I can symapthize with Anthem here. I've always been fascinated by "through Him all things were made", as if Christ is the Person of the Trinity directly linked - in some particular way - to created things, even before the Word was made flesh. Maybe all of creation is in some ungraspable way the Word taking concrete form, even before He took the form of man. Is this borderline heresy? To me it makes sense in some intuitive way, and doesn't contradict John's prologue or anything I can think of. Even understanding the Trinity will be cause enough for eternal joy and wonde if we make it to Heaven!
This should help make it as clear as mud, especially Objection 2 and the answer:
Article 6. Whether to create is proper to any person?
Objection 1. It would seem that to create is proper to some Person. For what comes first is the cause of what is after; and what is perfect is the cause of what is imperfect. But the procession of the divine Person is prior to the procession of the creature: and is more perfect, because the divine Person proceeds in perfect similitude of its principle; whereas the creature proceeds in imperfect similitude. Therefore the processions of the divine Persons are the cause of the processions of things, and so to create belongs to a Person.
Objection 2. Further, the divine Persons are distinguished from each other only by their processions and relations. Therefore whatever difference is attributed to the divine Persons belongs to them according to the processions and relations of the Persons. But the causation of creatures is diversely attributed to the divine Persons; for in the Creed, to the Father is attributed that "He is the Creator of all things visible and invisible"; to the Son is attributed that by Him "all things were made"; and to the Holy Ghost is attributed that He is "Lord and Life-giver." Therefore the causation of creatures belongs to the Persons according to processions and relations.
Objection 3. Further, if it be said that the causation of the creature flows from some essential attribute appropriated to some one Person, this does not appear to be sufficient; because every divine effect is caused by every essential attribute--viz. by power, goodness and wisdom--and thus does not belong to one more than to another. Therefore any determinate mode of causation ought not to be attributed to one Person more than to another, unless they are distinguished in creating according to relations and processions.
On the contrary, Dionysius says (Div. Nom. ii) that all things caused are the common work of the whole Godhead.
I answer that, To create is, properly speaking, to cause or produce the being of things. And as every agent produces its like, the principle of action can be considered from the effect of the action; for it must be fire that generates fire. And therefore to create belongs to God according to His being, that is, His essence, which is common to the three Persons. Hence to create is not proper to any one Person, but is common to the whole Trinity.
Nevertheless the divine Persons, according to the nature of their procession, have a causality respecting the creation of things. For as was said above (14, 8; 19, 4), when treating of the knowledge and will of God, God is the cause of things by His intellect and will, just as the craftsman is cause of the things made by his craft. Now the craftsman works through the word conceived in his mind, and through the love of his will regarding some object. Hence also God the Father made the creature through His Word, which is His Son; and through His Love, which is the Holy Ghost. And so the processions of the Persons are the type of the productions of creatures inasmuch as they include the essential attributes, knowledge and will.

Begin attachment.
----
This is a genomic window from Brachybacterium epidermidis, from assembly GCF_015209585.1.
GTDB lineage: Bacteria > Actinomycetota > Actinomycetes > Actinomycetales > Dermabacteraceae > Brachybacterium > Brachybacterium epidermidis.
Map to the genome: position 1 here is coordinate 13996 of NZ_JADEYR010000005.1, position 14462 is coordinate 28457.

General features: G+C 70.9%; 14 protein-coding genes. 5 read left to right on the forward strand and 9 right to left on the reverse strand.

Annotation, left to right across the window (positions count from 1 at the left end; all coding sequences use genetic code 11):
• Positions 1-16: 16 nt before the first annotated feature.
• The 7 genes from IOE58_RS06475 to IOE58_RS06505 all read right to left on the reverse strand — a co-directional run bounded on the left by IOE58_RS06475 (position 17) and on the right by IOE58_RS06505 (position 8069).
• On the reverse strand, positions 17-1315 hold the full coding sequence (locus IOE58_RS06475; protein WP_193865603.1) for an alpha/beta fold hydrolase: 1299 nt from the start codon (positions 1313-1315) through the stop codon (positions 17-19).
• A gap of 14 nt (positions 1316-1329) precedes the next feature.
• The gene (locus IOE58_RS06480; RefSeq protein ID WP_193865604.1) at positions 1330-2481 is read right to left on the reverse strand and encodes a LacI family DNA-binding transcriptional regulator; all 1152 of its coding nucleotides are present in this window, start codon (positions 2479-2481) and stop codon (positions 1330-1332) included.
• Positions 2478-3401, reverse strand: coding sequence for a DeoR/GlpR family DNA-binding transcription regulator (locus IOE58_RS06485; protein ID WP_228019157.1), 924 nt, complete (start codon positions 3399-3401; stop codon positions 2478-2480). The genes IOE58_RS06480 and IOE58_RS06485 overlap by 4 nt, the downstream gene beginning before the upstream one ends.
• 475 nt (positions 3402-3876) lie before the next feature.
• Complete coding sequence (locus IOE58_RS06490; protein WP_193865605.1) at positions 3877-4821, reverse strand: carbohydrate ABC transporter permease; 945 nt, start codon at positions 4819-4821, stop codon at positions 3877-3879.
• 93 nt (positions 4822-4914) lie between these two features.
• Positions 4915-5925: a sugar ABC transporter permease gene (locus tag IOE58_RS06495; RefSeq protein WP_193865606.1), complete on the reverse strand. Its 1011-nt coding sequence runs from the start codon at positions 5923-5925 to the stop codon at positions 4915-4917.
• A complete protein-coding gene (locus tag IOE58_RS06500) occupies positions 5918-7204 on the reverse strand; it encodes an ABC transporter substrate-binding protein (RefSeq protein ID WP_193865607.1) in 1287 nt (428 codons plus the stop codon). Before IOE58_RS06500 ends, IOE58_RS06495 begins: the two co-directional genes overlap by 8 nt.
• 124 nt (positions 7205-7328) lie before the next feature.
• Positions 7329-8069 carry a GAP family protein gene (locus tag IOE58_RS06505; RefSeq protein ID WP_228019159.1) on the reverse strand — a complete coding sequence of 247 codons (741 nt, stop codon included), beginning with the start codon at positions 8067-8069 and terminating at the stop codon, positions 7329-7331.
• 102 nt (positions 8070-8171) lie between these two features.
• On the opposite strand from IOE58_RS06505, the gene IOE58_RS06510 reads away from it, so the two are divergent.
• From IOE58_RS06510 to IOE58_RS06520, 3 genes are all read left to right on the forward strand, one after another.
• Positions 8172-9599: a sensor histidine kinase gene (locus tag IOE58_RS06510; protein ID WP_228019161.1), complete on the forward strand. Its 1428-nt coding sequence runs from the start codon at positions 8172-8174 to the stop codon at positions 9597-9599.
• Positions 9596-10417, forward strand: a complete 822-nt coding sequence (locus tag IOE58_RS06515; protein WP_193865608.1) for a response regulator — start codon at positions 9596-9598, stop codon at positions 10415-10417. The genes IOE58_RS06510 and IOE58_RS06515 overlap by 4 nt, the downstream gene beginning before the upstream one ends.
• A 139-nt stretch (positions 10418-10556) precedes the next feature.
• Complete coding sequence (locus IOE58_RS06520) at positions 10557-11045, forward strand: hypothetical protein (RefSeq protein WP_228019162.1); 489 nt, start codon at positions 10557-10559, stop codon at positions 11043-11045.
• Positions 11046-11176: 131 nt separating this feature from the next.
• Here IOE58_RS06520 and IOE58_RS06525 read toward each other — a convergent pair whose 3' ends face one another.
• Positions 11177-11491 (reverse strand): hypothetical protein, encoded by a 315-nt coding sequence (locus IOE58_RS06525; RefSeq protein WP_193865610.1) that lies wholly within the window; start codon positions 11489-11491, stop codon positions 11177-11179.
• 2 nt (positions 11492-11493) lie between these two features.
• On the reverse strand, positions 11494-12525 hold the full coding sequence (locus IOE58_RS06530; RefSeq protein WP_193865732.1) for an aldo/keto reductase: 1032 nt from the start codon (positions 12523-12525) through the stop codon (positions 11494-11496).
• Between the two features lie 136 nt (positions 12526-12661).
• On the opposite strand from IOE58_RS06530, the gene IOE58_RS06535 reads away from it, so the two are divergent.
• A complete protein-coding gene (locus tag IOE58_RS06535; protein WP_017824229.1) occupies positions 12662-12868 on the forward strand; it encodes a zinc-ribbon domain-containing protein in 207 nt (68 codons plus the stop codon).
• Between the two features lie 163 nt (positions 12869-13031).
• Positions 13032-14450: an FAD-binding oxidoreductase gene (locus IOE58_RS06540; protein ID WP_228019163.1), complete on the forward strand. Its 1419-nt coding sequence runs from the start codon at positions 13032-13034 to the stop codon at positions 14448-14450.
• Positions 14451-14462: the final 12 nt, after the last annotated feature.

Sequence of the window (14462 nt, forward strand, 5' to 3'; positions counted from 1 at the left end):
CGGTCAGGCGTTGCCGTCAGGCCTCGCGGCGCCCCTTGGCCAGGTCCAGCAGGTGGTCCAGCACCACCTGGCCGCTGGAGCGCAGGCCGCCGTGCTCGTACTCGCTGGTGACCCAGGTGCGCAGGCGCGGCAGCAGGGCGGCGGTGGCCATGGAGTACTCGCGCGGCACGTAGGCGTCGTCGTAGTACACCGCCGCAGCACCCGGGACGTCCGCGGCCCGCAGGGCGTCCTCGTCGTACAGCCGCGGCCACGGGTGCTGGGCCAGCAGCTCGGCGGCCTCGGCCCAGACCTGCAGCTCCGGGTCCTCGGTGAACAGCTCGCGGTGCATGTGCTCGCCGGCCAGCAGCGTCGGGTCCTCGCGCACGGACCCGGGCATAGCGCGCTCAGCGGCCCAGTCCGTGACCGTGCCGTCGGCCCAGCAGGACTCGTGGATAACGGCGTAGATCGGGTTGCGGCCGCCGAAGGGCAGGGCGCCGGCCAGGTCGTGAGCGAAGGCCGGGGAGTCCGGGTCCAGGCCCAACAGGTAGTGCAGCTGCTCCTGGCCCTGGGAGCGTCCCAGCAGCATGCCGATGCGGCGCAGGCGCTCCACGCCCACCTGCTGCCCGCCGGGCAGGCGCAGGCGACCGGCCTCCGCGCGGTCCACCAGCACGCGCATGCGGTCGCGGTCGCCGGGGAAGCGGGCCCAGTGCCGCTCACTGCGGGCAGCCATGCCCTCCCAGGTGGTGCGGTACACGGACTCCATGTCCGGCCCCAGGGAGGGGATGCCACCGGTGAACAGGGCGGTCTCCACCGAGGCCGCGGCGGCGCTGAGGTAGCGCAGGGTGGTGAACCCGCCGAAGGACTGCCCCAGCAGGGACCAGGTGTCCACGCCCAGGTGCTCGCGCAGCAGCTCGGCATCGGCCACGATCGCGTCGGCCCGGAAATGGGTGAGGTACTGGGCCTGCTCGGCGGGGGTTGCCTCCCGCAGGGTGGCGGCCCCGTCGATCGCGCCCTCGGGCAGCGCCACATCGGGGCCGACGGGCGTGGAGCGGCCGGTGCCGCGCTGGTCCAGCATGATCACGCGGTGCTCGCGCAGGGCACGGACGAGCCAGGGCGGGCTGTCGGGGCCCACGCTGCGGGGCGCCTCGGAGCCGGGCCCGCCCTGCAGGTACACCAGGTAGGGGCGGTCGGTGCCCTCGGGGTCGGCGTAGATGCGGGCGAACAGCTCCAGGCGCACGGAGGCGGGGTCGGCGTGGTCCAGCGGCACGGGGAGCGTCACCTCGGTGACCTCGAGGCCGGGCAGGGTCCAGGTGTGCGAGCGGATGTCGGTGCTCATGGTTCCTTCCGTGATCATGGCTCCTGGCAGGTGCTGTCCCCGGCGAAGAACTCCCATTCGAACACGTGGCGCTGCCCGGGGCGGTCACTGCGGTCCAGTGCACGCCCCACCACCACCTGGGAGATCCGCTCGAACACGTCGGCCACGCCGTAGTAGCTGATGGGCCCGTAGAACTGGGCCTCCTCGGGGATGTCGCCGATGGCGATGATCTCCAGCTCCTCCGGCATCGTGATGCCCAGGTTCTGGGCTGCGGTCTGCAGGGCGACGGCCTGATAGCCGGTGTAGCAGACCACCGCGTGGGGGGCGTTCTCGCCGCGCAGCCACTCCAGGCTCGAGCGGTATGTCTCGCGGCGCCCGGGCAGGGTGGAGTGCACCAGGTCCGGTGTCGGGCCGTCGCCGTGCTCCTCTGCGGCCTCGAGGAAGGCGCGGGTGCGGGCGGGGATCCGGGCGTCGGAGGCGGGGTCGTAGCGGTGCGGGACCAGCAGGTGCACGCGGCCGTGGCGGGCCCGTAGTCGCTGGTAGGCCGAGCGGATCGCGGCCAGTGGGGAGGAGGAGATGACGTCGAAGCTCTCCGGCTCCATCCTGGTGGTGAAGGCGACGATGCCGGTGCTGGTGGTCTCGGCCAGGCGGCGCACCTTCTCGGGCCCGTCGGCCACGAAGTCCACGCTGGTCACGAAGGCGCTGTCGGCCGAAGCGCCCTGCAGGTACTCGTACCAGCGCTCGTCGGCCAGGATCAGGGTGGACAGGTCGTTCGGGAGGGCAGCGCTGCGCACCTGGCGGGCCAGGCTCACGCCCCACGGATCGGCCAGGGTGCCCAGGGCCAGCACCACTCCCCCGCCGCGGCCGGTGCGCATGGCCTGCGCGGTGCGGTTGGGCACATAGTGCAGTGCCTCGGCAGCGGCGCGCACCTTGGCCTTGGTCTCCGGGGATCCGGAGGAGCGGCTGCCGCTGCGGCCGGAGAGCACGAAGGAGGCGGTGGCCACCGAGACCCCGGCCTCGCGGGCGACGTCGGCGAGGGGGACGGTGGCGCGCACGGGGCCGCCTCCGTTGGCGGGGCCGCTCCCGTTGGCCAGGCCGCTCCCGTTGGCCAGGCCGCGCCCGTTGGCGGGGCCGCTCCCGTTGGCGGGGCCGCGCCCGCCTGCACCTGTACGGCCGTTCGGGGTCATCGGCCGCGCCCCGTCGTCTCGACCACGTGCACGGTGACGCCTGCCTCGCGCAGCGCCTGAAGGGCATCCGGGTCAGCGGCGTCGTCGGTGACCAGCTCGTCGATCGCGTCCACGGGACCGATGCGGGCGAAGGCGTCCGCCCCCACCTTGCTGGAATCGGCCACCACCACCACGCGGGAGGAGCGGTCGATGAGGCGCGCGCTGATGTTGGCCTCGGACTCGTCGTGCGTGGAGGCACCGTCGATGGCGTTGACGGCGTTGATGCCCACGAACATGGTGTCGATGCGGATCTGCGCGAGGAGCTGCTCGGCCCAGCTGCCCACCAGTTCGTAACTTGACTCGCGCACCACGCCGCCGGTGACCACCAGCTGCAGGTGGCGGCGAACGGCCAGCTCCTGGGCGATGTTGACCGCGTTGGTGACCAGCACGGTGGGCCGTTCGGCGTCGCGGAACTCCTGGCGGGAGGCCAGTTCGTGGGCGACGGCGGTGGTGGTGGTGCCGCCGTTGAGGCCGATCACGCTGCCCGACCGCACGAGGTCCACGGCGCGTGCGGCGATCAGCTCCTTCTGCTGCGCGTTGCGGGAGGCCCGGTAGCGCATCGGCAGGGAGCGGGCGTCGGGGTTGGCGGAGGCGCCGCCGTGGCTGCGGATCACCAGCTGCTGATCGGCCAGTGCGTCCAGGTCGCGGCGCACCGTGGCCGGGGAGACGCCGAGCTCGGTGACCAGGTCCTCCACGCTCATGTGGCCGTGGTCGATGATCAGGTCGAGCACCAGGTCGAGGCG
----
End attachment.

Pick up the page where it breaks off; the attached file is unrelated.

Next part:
Reply to Objection 1. The processions of the divine Persons are the cause of creation, as above explained.
Reply to Objection 2. As the divine nature, although common to the three Persons, still belongs to them in a kind of order, inasmuch as the Son receives the divine nature from the Father, and the Holy Ghost from both: so also likewise the power of creation, whilst common to the three Persons, belongs to them in a kind of order. For the Son receives it from the Father, and the Holy Ghost from both. Hence to be the Creator is attributed to the Father as to Him Who does not receive the power of creation from another. And of the Son it is said (John 1:3), "Through Him all things were made," inasmuch as He has the same power, but from another; for this preposition "through" usually denotes amediate cause, or "a principle from a principle." But to the Holy Ghost, Who has the same power from both, is attributed that by His sway He governs, and quickens what is created by the Father through the Son. Again, the reason for this particular appropriation may be taken from the common notion of the appropriation of the essential attributes. For, as above stated (39, 8, ad 3), to the Father is appropriated power which is chiefly shown in creation, and therefore it is attributed to Him to be the Creator. To the Son is appropriated wisdom, through which the intellectual agent acts; and therefore it is said: "Through Whom all things were made." And to the Holy Ghost is appropriated goodness, to which belong both government, which brings things to their proper end, and the giving of life--for life consists in a certain interior movement; and the first mover is the end, and goodness.
Reply to Objection 3. Although every effect of God proceeds from each attribute, each effect is reduced to that attribute with which it is naturally connected; thus the order of things is reduced to "wisdom," and the justification of the sinner to "mercy" and "goodness" poured out super-abundantly. But creation, which is the production of the very substance of a thing, is reduced to "power."